Cardinal Christoph Schonborn of Vienna, in that July 7 piece, brushed aside comments by the late Pope John Paul II that were supportive of evolution. In a 1996 address to the Pontifical Academy of Sciences, John Paul II said, “New knowledge has led to the recognition of the theory of evolution as more than hypothesis. It is indeed remarkable that this theory has been progressively accepted by researchers, following a series of discoveries in various fields of knowledge. The convergence, neither sought nor fabricated, of the results of work that was conducted independently is in itself a significant argument in favor of this theory.”
But Schonborn, in his Times column, dismissed the pope’s address as “vague and unimportant.”
As reported by The Times in the days following publication of Schonborn’s column, a Discovery Institute vice president had “urged” Schonborn to submit the column. Mark Ryland told the newspaper that ID supporters were “very excited” that a church leader had publicly opposed evolution.
Proponents of ID, led by the Discovery Institute, have not subjected their argument, that life is so complex that it must have been designed by a higher power, to the rigors of scientific study. Instead, supporters conduct a vigorous public relations campaign through newspaper columns, appearances before school boards and other forums.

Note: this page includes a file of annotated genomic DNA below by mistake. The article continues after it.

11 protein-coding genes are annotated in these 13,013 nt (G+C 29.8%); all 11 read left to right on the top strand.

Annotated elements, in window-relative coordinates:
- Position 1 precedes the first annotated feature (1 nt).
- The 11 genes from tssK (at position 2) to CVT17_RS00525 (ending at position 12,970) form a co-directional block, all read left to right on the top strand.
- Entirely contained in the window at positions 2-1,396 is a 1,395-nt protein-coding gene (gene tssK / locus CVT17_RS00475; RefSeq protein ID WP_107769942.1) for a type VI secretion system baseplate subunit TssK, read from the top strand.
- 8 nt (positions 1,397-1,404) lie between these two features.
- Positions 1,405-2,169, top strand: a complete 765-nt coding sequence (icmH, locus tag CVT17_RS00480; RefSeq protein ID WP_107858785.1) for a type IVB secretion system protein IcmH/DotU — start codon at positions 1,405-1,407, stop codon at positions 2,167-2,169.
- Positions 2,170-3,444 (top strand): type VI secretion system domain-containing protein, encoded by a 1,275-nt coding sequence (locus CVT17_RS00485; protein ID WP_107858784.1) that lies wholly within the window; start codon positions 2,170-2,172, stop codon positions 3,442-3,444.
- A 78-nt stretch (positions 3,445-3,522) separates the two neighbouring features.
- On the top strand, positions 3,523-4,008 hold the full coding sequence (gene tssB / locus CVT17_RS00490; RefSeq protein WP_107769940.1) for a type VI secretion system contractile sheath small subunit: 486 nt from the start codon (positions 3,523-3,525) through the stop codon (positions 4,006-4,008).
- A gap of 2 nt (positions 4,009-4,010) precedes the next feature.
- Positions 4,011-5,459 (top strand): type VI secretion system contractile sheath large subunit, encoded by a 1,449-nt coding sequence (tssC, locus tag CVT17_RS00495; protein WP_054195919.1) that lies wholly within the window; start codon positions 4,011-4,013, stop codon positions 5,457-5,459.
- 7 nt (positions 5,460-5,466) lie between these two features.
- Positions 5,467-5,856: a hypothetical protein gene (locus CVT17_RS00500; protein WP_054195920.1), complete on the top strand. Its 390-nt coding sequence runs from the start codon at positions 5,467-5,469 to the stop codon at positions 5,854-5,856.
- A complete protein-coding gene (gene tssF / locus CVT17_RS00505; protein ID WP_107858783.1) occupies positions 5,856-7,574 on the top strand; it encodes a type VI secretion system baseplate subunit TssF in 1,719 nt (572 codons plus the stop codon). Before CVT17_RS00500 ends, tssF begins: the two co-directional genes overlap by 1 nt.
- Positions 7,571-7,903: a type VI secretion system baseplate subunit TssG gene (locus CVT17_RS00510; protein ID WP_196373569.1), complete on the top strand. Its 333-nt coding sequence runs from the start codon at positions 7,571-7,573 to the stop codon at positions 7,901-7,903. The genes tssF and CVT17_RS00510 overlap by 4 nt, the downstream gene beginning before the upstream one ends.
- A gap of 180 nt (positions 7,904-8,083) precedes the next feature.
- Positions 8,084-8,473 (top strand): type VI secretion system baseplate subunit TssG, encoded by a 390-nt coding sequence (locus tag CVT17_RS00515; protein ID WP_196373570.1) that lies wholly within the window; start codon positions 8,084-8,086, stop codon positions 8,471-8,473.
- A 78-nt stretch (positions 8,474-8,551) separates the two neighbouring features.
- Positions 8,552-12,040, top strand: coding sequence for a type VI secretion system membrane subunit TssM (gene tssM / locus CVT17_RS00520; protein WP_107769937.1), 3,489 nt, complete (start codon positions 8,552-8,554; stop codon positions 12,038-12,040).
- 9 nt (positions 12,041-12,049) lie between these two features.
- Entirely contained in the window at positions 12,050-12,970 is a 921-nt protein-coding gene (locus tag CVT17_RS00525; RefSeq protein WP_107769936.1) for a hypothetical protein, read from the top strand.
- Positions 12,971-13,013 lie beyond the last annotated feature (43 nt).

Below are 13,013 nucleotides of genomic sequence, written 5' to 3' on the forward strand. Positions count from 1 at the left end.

Shortly before Schonborn’s high-profile column surfaced, the Discovery Institute was on the cusp of what would have been another significant public relations coup.
In late May, Discovery Institute President Bruce Chapman told The Times that the Smithsonian’s Museum of Natural History was going to co-sponsor the broadcast of a documentary critical of evolution. The film, set for a June 23 airing, is based on a 2004 book by Guiller¬mo Gonzalez, an assistant professor of astronomy at Iowa State University and Jay W. Richards, a vice president at the Discovery Institute.
Chapman said it was his understanding that the Smithsonian liked the documentary and wanted to co-sponsor it.
“That was their suggestion,” Chapman told the newspaper. “Of course we’re delighted.”
The Smithsonian, founded in 1846 from a British scientist’s bequest for “the increase and diffusion of knowledge,” was deluged with complaints from the nation’s scientists and public interest groups for its alleged plans to lend its imprimatur to ID. The outcries staunched the Discovery Institute’s planned promotion. In a June 1 statement, the Smithsonian said it would not co-sponsor the Discovery Institute’s documentary. Officials, however, did permit the Institute to use a museum theatre for a private showing of the film.
The flap over the Smithsonian, however, appears to be a minor glitch in the Discovery Institute’s strategy to sell ID and muddy students’ understanding of evolution.
Indeed, the proponents of ID have had important political support from U.S. Sen. Rick Santorum (R-Pa.), one of that chamber’s most high-profile members.